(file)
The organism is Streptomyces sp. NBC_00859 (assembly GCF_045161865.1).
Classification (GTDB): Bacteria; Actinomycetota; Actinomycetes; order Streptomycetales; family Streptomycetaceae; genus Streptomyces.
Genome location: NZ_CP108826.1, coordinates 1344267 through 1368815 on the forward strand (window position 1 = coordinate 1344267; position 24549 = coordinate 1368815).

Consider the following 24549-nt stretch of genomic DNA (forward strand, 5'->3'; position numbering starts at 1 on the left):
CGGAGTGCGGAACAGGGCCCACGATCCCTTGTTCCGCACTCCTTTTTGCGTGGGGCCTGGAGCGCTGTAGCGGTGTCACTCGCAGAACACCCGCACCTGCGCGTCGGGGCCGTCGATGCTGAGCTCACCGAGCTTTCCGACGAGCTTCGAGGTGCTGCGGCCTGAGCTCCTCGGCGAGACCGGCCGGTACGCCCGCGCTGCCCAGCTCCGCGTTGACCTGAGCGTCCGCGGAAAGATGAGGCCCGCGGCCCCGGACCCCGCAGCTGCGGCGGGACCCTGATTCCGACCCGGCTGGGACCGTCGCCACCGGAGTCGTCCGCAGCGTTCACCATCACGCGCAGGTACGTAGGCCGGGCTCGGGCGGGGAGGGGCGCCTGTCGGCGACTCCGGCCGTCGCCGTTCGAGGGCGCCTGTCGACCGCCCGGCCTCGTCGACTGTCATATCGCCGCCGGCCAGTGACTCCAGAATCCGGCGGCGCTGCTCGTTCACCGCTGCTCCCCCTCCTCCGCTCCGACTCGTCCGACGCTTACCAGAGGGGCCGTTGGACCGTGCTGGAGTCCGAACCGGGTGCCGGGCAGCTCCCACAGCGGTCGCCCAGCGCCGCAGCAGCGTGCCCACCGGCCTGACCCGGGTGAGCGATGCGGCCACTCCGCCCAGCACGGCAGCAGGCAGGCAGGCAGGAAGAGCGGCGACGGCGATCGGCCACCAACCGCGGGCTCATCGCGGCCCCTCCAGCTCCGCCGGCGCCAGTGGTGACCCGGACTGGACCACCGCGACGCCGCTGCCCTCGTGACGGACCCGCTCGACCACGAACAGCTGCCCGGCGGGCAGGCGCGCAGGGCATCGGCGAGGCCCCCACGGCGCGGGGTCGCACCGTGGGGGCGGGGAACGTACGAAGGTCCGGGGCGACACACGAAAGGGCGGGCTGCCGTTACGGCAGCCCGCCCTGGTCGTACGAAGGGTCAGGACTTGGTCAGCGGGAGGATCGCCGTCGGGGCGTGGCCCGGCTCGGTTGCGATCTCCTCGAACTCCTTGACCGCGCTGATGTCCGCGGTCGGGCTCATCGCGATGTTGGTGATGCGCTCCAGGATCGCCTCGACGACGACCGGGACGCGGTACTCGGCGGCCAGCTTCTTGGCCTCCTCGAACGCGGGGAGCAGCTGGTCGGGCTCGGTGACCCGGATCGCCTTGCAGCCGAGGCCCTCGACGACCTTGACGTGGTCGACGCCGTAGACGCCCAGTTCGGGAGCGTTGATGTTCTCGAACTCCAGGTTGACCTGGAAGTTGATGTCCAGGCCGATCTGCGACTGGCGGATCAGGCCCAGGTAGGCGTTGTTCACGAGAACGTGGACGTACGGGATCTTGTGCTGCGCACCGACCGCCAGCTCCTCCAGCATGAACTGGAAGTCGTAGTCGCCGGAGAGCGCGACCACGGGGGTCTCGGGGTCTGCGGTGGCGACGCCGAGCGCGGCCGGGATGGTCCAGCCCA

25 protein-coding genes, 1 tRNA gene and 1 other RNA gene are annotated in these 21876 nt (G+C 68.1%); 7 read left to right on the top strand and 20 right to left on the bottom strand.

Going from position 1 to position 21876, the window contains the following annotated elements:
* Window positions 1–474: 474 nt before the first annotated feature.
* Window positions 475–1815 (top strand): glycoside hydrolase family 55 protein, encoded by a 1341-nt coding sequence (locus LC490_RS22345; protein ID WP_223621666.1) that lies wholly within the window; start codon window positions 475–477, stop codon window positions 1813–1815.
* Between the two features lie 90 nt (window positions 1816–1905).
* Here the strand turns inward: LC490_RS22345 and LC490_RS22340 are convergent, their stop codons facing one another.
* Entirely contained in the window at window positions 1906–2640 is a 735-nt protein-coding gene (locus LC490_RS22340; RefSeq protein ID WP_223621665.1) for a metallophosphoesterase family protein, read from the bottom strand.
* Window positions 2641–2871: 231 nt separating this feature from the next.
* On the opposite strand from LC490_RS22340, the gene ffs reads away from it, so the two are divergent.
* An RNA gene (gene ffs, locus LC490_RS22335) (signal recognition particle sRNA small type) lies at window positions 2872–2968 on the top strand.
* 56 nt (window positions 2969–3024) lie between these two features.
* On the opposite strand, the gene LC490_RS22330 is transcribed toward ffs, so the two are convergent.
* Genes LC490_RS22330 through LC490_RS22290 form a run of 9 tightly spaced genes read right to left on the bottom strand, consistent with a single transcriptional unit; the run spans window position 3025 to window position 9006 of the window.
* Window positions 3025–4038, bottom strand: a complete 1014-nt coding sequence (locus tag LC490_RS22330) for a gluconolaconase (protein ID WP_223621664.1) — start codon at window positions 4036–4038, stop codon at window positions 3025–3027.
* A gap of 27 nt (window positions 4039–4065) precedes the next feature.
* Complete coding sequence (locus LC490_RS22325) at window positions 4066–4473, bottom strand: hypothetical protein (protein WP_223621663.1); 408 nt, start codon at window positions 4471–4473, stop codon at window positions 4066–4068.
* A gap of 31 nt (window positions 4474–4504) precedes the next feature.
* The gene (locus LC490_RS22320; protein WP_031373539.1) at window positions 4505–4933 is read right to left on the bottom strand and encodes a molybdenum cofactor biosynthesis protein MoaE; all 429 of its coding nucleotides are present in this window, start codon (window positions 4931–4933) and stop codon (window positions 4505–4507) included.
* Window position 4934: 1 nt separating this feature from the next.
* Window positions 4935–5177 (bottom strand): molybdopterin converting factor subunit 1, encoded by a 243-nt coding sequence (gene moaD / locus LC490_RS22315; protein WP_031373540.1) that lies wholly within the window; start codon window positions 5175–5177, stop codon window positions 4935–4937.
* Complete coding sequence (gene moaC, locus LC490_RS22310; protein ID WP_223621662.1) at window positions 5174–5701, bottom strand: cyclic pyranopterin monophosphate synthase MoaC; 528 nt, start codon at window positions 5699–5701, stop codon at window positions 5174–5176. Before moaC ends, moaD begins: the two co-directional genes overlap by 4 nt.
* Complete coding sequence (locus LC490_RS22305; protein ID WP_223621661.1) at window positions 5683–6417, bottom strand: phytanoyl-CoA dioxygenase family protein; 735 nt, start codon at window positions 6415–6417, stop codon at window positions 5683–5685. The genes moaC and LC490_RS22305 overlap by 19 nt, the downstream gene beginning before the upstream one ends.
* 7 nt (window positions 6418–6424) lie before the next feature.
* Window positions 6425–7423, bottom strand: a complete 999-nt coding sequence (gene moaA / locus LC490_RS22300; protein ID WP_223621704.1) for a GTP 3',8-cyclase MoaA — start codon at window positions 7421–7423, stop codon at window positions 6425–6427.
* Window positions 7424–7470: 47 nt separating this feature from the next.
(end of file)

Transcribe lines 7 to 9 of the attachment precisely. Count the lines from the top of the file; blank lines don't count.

Going from position 1 to position 21876, the window contains the following annotated elements:
* Window positions 1–474: 474 nt before the first annotated feature.
* Window positions 475–1815 (top strand): glycoside hydrolase family 55 protein, encoded by a 1341-nt coding sequence (locus LC490_RS22345; protein ID WP_223621666.1) that lies wholly within the window; start codon window positions 475–477, stop codon window positions 1813–1815.